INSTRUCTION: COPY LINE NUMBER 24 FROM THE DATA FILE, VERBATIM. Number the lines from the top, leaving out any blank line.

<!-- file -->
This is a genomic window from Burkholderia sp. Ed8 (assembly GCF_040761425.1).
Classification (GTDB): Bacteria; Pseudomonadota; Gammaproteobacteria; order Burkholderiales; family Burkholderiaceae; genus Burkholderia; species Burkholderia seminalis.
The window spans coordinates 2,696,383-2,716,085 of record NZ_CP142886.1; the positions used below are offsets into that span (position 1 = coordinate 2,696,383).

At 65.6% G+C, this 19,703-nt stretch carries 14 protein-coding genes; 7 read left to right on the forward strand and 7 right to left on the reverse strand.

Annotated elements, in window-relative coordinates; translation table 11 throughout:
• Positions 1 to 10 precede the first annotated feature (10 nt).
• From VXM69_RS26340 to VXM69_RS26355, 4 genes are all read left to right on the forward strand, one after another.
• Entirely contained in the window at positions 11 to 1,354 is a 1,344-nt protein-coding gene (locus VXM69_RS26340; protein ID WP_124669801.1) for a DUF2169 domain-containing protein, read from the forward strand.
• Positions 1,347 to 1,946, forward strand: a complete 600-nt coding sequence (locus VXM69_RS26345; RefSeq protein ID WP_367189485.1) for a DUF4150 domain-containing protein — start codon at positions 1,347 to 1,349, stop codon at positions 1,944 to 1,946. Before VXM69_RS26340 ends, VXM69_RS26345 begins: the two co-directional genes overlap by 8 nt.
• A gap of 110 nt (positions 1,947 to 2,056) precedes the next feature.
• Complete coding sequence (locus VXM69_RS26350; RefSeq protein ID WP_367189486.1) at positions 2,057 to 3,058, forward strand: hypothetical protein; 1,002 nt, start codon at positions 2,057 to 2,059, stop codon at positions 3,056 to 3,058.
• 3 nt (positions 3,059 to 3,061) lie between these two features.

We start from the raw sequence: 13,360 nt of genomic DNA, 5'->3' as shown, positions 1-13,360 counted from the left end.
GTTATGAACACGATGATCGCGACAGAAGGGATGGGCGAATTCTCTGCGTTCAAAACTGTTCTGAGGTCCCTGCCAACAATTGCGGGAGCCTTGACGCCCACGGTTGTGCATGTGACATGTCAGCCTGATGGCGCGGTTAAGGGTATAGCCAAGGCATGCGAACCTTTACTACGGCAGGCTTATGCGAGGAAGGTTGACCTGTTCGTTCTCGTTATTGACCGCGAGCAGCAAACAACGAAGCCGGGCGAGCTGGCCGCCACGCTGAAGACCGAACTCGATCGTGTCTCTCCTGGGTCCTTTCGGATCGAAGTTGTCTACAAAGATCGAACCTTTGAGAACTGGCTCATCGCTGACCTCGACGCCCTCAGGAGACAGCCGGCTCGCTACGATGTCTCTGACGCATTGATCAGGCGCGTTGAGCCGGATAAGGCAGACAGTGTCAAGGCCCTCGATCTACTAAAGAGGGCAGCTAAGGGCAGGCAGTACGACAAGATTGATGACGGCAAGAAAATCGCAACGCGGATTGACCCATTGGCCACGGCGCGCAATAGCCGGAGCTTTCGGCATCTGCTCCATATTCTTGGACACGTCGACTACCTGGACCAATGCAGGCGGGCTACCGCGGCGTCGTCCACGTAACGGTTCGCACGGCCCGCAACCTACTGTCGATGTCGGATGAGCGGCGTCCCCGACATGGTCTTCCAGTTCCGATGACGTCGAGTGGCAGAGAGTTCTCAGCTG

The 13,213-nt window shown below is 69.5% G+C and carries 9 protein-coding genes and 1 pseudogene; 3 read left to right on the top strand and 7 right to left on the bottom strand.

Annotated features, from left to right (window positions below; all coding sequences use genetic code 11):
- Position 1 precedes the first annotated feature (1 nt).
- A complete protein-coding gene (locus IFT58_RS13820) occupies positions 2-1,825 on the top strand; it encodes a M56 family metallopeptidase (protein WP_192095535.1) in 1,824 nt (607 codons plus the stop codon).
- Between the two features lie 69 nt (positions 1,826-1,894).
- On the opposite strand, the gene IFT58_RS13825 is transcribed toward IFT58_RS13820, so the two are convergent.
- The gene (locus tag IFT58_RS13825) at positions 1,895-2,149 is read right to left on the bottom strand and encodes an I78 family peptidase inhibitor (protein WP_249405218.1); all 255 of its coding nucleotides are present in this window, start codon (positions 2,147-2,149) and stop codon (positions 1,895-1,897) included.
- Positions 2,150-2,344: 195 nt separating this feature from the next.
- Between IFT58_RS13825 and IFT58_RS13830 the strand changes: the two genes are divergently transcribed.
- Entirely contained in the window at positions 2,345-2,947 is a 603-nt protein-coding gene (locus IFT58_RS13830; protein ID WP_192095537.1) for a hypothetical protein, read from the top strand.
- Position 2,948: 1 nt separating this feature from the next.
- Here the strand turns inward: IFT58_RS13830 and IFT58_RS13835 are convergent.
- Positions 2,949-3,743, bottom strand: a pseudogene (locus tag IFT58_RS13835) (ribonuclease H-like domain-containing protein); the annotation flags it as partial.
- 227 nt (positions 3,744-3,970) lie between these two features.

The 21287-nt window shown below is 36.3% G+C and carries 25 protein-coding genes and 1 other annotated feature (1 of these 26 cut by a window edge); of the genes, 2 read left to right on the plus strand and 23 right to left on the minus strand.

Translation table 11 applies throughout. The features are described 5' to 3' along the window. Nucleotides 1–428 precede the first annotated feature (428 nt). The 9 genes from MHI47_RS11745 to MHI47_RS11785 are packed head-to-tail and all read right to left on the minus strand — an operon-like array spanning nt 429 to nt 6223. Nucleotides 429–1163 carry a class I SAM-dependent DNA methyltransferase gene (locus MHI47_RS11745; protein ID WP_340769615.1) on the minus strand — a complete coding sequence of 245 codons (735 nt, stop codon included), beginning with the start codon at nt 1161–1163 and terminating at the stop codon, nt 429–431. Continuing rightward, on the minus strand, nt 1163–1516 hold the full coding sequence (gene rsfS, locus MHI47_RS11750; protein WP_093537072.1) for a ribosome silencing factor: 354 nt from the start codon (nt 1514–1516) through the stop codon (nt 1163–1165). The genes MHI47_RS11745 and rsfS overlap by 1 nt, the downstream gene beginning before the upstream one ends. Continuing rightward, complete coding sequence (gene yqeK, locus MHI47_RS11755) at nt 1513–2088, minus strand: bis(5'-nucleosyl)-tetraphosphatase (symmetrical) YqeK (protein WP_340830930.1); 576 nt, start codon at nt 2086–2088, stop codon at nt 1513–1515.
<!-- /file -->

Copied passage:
- Entirely contained in the window at positions 2,345-2,947 is a 603-nt protein-coding gene (locus IFT58_RS13830; protein ID WP_192095537.1) for a hypothetical protein, read from the top strand.